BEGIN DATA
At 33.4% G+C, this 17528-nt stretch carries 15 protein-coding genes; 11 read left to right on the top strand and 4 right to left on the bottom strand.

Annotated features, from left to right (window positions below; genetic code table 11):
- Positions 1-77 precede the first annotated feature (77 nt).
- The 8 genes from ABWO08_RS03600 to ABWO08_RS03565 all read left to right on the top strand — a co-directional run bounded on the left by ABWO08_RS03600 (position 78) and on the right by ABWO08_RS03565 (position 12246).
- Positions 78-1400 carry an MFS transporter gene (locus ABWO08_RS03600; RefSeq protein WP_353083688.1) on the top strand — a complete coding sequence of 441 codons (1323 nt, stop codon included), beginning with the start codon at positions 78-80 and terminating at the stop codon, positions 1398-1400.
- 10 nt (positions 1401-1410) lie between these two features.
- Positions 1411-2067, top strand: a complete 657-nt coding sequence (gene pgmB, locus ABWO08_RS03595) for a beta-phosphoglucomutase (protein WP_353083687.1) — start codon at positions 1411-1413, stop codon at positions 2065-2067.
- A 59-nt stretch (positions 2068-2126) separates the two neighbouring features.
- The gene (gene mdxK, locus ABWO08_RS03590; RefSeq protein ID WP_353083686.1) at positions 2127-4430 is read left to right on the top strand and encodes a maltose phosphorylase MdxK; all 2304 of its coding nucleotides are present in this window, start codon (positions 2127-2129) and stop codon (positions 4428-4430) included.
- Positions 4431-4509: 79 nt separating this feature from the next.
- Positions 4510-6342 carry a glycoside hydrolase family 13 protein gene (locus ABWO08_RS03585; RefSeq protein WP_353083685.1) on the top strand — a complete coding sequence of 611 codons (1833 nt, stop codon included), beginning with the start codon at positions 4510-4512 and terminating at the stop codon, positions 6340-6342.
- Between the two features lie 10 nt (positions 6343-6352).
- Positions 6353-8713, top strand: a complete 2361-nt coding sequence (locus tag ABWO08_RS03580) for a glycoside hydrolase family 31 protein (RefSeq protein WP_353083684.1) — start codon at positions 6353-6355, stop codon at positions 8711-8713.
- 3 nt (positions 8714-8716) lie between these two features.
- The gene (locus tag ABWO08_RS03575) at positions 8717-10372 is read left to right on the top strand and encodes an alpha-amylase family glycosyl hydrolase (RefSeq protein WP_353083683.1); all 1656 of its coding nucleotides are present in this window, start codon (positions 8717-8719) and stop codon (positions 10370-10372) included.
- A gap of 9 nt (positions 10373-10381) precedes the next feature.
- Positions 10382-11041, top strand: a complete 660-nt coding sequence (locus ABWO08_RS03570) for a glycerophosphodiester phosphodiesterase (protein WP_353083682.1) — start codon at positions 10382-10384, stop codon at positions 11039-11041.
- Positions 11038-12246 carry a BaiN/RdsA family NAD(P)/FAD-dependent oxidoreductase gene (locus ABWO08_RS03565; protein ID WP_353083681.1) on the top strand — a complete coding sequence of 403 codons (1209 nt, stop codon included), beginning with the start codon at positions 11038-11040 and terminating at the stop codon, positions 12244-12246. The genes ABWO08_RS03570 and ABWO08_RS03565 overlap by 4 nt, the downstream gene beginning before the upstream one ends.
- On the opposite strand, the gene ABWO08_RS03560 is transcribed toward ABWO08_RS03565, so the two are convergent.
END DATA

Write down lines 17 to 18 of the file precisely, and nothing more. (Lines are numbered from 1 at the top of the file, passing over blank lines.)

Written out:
- Positions 10382-11041, top strand: a complete 660-nt coding sequence (locus ABWO08_RS03570) for a glycerophosphodiester phosphodiesterase (protein WP_353083682.1) — start codon at positions 10382-10384, stop codon at positions 11039-11041.
- Positions 11038-12246 carry a BaiN/RdsA family NAD(P)/FAD-dependent oxidoreductase gene (locus ABWO08_RS03565; protein ID WP_353083681.1) on the top strand — a complete coding sequence of 403 codons (1209 nt, stop codon included), beginning with the start codon at positions 11038-11040 and terminating at the stop codon, positions 12244-12246. The genes ABWO08_RS03570 and ABWO08_RS03565 overlap by 4 nt, the downstream gene beginning before the upstream one ends.